7 Ways to Accessorize Your Sony Camera


Over the past couple of years, Sony has shown its commitment to elevating the performance of its mirrorless cameras to rival that of DSLRs. With its sight clearly on the professional market, Sony has released full-frame options for pixel peepers (a7R III), videographers (a7S II), and sports shooters (a9). Alongside its flagship big brothers, the a6500 stands as the latest offering for still and video shooters looking for a compact, APS-C mirrorless with interchangeable lenses and Sony performance. An ever-growing collection of premium E-mount lenses has assured the photography world that Sony’s move into mirrorless terrain is more than a fleeting interest. Meanwhile, for the DSLR purists, the a99 II continues to serve as a worthy partner for Sony’s A-mount lenses. No matter which Sony camera is in your bag, there is an accessory to simplify your life and improve your workflow.

Recycle Old Lenses

If you have just switched to Sony from a different brand, the first thing to consider is a lens adapter to keep your favorite lenses from collecting dust. Depending on your budget and needs, adapters can be simple, screw-on connectors or complex electronic interfaces. While the technologies used to pair non-native lenses with Sony cameras has improved considerably in recent years, you should expect the speed of your adapted lens to be slightly behind its performance on its native mount. If you go the analog route, be sure to check whether aperture control of the lenses that you are adapting requires electronic input from your camera. While in some cases you cannot escape this issue, in many others, choosing an adapter that has an aperture control ring will allow you to adjust your settings manually on such lenses.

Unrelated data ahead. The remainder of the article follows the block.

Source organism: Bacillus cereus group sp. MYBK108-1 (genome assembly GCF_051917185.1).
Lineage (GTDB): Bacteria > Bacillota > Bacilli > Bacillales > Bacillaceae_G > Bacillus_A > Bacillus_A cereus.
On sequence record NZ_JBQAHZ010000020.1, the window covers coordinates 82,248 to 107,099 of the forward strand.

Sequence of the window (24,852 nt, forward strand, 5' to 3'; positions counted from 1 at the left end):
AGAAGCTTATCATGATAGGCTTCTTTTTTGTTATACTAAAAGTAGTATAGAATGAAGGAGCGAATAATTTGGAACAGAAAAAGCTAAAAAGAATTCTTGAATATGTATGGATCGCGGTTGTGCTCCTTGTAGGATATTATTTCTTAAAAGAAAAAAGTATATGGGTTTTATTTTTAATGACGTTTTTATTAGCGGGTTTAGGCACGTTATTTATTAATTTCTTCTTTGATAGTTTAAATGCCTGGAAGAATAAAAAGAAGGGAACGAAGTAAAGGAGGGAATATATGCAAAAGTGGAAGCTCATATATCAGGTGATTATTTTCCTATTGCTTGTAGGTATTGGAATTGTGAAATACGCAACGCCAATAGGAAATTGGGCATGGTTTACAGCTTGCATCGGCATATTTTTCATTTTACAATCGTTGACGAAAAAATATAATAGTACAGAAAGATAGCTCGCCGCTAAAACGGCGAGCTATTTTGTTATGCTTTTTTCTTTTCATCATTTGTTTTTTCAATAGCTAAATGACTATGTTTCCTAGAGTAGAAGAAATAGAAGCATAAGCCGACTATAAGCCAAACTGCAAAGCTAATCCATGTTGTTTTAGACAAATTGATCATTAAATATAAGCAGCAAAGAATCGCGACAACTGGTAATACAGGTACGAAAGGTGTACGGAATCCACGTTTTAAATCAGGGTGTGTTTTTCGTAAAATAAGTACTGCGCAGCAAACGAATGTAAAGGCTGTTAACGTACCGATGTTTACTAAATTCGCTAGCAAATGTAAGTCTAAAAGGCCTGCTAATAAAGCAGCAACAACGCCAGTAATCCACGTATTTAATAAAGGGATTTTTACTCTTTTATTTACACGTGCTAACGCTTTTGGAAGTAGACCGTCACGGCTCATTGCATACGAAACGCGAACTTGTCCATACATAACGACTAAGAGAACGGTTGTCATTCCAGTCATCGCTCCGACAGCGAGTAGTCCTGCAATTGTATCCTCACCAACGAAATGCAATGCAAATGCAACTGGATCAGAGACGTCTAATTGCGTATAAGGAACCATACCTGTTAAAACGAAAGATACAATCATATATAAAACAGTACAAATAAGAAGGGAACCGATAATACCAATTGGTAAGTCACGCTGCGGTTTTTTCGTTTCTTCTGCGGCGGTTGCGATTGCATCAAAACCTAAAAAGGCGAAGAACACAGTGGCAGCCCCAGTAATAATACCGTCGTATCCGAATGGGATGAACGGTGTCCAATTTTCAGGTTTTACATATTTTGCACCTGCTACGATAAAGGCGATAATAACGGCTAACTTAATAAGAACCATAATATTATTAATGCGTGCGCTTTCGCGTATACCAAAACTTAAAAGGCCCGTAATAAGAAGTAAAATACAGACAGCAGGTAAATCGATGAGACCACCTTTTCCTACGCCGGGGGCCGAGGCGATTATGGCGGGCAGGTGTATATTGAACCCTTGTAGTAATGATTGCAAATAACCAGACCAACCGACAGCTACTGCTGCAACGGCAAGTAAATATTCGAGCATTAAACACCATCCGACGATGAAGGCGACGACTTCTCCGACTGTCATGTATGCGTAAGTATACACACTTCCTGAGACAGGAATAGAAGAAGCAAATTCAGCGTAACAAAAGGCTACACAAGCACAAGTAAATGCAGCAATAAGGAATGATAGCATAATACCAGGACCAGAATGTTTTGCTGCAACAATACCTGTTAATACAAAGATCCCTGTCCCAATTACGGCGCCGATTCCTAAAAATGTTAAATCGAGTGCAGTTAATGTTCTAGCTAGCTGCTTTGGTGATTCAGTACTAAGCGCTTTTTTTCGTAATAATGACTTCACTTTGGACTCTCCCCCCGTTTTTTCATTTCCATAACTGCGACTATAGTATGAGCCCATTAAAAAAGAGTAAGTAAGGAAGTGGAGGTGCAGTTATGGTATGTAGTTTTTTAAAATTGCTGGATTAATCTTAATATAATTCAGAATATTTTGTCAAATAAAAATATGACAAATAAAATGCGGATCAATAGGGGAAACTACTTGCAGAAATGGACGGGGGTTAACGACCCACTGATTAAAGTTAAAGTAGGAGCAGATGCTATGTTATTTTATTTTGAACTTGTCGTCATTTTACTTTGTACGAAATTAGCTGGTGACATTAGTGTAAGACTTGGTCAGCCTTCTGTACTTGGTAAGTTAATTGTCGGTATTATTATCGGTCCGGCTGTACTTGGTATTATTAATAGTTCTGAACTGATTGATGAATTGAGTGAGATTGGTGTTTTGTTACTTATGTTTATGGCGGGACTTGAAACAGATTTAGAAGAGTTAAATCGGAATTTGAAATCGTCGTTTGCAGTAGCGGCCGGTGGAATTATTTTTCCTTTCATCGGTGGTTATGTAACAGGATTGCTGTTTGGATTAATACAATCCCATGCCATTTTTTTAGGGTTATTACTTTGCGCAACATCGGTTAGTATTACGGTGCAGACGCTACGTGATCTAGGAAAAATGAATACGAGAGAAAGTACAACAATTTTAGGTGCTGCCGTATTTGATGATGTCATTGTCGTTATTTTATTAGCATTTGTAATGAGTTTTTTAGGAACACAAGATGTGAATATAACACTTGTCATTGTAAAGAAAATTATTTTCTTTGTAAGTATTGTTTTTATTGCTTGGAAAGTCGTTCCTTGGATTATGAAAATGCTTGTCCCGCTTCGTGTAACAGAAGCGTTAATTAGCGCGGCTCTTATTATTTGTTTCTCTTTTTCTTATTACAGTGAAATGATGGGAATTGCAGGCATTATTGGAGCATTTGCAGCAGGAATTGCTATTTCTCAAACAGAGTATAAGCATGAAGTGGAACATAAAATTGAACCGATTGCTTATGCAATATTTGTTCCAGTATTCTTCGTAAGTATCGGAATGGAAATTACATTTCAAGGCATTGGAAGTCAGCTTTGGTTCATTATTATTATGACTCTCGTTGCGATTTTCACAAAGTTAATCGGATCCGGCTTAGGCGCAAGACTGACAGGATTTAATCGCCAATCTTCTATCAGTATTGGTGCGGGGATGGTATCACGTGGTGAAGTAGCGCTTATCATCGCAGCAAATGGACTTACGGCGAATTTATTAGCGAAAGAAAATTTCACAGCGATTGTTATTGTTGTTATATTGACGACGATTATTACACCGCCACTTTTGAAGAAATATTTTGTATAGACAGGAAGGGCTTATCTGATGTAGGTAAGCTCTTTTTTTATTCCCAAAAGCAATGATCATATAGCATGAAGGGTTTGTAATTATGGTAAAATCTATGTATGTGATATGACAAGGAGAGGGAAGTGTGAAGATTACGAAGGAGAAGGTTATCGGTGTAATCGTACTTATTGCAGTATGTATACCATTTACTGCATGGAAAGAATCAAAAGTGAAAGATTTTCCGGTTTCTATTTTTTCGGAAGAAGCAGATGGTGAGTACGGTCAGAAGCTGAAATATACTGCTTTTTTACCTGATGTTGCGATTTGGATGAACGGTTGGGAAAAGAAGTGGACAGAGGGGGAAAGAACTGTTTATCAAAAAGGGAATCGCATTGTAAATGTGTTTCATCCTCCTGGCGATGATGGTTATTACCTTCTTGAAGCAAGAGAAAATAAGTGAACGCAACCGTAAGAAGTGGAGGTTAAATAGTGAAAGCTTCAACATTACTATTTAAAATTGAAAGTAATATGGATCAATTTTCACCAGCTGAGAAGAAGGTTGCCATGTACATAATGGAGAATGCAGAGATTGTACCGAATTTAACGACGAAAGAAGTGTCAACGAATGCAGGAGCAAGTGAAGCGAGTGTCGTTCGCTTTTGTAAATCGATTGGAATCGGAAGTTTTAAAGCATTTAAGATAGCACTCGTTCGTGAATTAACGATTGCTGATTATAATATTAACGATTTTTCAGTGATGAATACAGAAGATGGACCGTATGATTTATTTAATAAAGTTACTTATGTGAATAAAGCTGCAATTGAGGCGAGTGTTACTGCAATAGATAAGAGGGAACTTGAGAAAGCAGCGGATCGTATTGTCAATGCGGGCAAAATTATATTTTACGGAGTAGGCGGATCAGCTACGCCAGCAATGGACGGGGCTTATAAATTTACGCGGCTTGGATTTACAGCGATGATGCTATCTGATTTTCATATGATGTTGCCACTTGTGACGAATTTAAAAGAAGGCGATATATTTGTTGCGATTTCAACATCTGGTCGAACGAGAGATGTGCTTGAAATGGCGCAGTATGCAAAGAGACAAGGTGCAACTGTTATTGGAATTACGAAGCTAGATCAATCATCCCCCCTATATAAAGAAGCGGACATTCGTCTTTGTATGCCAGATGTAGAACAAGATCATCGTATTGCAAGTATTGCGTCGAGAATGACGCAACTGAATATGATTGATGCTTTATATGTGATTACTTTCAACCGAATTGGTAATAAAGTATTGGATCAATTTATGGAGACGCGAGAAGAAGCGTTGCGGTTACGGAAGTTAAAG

The FotodioX Nikon F G-Type Lens to Sony E-Mount Camera DLX Series Adapter

Among the many lens-adapter options to choose from there are a couple that deserve special mention. One such case is the Techart PRO Leica M Mount Lens to the Sony E-Mount Camera Autofocus Adapter, which introduces autofocusing capabilities to Leica M Mount lenses. Attach it to Sony’s a7 II or a7r II and watch your manual focus lenses come to life.

Sigma MC-11 Mount Converter/Lens Adapter

For those with Sigma Art lenses with EF or SA mounts, grab an MC-11 Mount Converter/Lens Adapter. Unlike other third-party adapters, the MC-11, offered by Sigma, maintains autofocus and auto-exposure capabilities while offering compatibility with in-camera image stabilization when used with select Sigma lenses.

Get Flash on Your Camera

At some point, you will run into a situation that requires flash lighting. While Sony’s APS-C cameras have a small pop-up flash that will work in a pinch, none of the full-frame cameras have built-in flash. Fortunately, there is a variety of options featuring TTL functionality, depending on your size and power needs.

Sony HVL-F45RM Wireless Radio Flash

Get Flash Off Your Camera

Add flexibility to your lighting setup by grabbing a Vello Off-Camera TTL Flash Cord. If you would like to unplug your flash completely, but maintain TTL functionality, consider Sony’s Wireless Radio Commander, which can control up to fifteen Wireless Radio Receivers or RM-series flashes from up to 98.4' away. If you prefer to work in studio, there are a number of Sony-compatible remotes for popular strobes, as well.

Profoto Air Remote TTL-S for Sony

Mod Your Bod